In 2001, in the city of Durham, N.C., Michael Peterson, a writer and sometime political candidate, either did or did not kill his wife, Kathleen, who either fell down a flight of stairs or was beaten to death at its foot.
A French television crew, under the direction of Jean-Xavier de Lestrade, arrived soon after Peterson was accused of murder and produced an eight-episode docuseries detailing the trial from preparation to verdict called "The Staircase." The Peabody Award winner was an early model for the twist-and-turn true-crime documentaries and podcasts that have come to clutter the cultural landscape. Subsequent episodes were added and the 13-episode complete set is available on Netflix.
This mystery has now been converted into an HBO Max miniseries, also titled "The Staircase," with Colin Firth as Michael and Toni Collette as Kathleen. Created by Antonio Campos ("The Devil All the Time"), who also directs several episodes, and Maggie Cohn ("American Crime Story"), it can be streamed anytime and is not the first such adaptation. A 2007 Lifetime movie, "The Staircase Murders," preceded it, to little acclaim.
There is the promise of going behind closed doors, into the unrevealed personal lives of Michael and Kathleen and their blended family of adult children — an empty promise, given that those bits are necessarily invented, but the promise that powers all docudramas. And, fair enough, there is a drama only such inventions can deliver, and it's executed well here. It's a pro job. But if you're interested in the facts behind the fact-based fiction, there is little new to learn.
Where de Lestrade's documentary concentrates on the judicial process at great length, with its brainstorming sessions, focus groups and roving bands of experts, Campos wants to fill in spaces his predecessor didn't explore, almost all surrounding the family. Campos adds tension into their relationships, on what authority I can't say. The kids (Sophie Turner, Odessa Young, Patrick Schwarzenegger, Dane DeHaan and Olivia DeJonge) don't always get along with one another or their parents; some of have problems of their own.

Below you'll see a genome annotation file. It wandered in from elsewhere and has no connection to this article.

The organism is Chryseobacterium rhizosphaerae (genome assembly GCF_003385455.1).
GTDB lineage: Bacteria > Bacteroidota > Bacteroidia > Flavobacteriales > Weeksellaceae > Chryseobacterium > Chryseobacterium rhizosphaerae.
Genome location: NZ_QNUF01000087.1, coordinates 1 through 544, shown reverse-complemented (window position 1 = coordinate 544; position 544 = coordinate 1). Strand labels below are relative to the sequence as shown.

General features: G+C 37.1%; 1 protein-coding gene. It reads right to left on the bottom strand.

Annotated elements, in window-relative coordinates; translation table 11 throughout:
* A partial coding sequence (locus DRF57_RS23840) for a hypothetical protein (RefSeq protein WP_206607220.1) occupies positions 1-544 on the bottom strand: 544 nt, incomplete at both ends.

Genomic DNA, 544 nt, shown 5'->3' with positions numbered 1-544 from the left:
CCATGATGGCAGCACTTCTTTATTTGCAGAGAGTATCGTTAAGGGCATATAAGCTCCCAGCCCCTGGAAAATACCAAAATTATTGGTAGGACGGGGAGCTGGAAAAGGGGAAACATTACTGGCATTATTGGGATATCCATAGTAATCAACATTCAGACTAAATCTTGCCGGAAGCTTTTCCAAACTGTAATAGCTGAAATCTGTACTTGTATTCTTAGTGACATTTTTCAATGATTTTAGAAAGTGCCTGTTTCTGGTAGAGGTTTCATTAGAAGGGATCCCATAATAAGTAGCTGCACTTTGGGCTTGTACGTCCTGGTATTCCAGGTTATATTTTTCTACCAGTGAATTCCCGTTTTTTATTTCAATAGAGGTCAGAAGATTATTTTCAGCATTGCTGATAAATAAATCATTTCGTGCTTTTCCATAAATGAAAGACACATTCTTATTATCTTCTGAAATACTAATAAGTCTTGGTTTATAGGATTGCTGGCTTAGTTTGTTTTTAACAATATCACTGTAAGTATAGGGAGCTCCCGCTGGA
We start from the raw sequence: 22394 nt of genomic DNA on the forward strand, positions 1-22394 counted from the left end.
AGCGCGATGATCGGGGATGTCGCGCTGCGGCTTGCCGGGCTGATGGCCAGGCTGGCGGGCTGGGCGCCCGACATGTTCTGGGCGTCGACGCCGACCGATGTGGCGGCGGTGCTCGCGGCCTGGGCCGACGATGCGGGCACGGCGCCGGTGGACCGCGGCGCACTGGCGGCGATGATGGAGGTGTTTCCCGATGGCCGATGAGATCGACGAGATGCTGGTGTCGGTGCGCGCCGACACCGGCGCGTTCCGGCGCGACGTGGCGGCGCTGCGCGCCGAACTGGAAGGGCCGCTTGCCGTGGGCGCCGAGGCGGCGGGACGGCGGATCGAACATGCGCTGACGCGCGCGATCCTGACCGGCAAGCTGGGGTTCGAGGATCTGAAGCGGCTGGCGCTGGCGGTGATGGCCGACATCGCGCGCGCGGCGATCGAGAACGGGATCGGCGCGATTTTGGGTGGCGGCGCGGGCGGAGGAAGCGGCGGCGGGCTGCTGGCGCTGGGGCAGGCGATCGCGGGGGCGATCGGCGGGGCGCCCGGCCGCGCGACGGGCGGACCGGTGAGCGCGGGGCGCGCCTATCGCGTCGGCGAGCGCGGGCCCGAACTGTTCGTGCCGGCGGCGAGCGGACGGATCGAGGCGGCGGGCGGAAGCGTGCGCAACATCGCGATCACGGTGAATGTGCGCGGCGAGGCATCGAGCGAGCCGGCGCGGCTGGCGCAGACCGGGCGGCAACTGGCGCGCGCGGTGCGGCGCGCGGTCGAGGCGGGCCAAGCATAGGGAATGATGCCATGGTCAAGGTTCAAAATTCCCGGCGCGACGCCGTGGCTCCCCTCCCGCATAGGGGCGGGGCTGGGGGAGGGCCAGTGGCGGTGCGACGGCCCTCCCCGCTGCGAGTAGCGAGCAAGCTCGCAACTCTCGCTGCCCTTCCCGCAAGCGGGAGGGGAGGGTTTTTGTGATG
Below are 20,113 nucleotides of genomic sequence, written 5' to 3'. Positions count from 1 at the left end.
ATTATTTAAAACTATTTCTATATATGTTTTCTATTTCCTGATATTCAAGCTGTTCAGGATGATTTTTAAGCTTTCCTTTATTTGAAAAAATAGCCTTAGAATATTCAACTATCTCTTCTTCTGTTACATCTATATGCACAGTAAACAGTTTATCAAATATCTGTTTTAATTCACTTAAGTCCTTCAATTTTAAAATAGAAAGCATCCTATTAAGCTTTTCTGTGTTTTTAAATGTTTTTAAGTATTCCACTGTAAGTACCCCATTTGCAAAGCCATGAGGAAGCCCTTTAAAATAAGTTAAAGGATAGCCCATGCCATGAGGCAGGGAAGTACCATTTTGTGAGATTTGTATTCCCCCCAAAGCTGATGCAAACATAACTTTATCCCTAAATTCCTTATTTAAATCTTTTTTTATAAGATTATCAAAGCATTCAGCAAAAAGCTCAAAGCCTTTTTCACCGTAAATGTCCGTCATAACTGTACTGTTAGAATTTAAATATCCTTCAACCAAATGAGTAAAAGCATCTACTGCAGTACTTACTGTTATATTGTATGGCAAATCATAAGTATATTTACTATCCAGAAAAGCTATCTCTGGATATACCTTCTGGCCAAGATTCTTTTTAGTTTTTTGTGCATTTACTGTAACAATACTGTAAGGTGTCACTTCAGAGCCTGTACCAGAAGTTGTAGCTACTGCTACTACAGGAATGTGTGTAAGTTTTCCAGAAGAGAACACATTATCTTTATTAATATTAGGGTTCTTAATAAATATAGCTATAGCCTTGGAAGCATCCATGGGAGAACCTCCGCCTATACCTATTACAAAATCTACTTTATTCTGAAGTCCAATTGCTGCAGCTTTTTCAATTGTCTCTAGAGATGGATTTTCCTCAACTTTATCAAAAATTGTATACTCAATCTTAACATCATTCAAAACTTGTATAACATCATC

Despite the added tension, the series is made with a dedication to keeping things from getting too sensational, too declamatory, too actorish. The exposition is nicely integrated into the action.
Campos' version of "The Staircase" is a well researched work of the imagination, but straight documentary film also has its limitations. Even at eight hours, the original "Staircase" left out more than 500 hours of footage. Subjects, too, leave things out. They tell lies. They might play to the camera or be intimidated by it. And the camera isn't everywhere all the time.
The real strength of cinéma vérité may be that it inspires questions — questions about people, and how they are, and our own judgments — rather than delivering answers. (The original French title of "The Staircase" is "Soupçons" — "Suspicions.")
Finally, the ambiguities of the miniseries within the miniseries that the French crew is making here echoes the ambiguities of the adversarial justice system they're examining. "Twelve jurors declare one of the stories the winner, and that story becomes justice," says Juliette Binoche, playing a character the network has officially declared a spoiler, contemplating the question "What is justice?"
"Justice is a construct, little more than a game, a game that shapes the outcome of a man's life."